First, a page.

The story of Timothy Coggins, a young black man who was lynched in 1983 in Georgia, examining the deep-rooted racism that impacted the case and the long fight for justice.
Nominated by the Georgia Film Critics Association for the prestigious Oglethorpe Award for Excellence in Georgia Cinema, In the Cold Dark Night takes viewers on a journey that starts with a Black man, Timothy Coggins, being murdered in 1983. At the time, the Sheriff’s office doesn’t investigate the murder and we watch as African-American law enforcement officers are side lined when they try to pursue the investigation.
However, in 2016, Darrell Dix is elected Sheriff of Spalding County. He vows to clean up relations with the African-American community, as well as improving relations with the Georgia Bureau of Investigation. When the Coggins case resurfaces in 2017, both the Spalding County Sheriff’s Office and Georgia Bureau of Investigation devote significant resources to tracking down the killers.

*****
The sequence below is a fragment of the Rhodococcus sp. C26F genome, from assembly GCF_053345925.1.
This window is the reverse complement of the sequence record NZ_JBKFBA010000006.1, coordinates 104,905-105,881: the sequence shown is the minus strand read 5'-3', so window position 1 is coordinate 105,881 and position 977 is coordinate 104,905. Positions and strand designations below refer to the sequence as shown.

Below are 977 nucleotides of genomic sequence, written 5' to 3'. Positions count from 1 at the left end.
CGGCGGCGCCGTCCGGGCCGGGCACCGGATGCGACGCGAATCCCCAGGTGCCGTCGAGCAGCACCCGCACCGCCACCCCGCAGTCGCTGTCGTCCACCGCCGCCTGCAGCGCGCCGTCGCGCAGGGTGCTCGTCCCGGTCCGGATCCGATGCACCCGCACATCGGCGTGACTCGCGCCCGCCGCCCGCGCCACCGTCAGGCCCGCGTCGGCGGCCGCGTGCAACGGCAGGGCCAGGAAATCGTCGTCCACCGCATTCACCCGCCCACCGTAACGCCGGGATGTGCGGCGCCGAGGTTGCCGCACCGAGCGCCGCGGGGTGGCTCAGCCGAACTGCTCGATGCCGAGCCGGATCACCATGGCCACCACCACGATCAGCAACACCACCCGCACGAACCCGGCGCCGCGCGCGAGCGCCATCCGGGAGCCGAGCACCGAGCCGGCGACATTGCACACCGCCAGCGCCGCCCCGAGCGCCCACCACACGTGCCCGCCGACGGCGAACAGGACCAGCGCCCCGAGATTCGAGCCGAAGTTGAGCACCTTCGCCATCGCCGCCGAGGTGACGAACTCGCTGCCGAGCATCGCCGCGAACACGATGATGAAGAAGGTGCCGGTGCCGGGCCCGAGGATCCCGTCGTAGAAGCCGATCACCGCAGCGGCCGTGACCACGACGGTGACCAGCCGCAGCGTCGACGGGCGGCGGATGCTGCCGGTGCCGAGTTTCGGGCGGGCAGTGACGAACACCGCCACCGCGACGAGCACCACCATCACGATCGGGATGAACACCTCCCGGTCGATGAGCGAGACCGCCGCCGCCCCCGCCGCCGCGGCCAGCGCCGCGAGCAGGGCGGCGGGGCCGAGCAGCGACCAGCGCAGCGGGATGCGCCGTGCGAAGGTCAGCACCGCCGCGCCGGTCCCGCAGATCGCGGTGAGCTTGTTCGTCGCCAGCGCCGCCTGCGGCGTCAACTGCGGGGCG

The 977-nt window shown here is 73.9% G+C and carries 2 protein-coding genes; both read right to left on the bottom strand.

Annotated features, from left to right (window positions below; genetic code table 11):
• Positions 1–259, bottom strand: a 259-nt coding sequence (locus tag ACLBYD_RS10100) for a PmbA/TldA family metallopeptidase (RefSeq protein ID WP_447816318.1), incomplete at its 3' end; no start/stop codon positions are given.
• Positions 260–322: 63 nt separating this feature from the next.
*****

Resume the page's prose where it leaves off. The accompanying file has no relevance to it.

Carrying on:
The film features a 360-degree view of all people involved within the case including the Coggins family, the family of the accused men, and two Black former sheriff’s deputies who were thwarted from investigating Coggins’ murder in 1983. The documentary follows prosecutor Marie Broder as she mounts a murder case against two white men, Frankie Gebhardt and William Moore. Cameras are rolling when detectives excavate a well behind Frankie Gebhardt’s home, looking for evidence. The film follows the dramatic courtroom proceedings that lead to a murder conviction of Gephardt and a guilty plea to manslaughter by Moore. But is justice delayed by 35 years truly justice?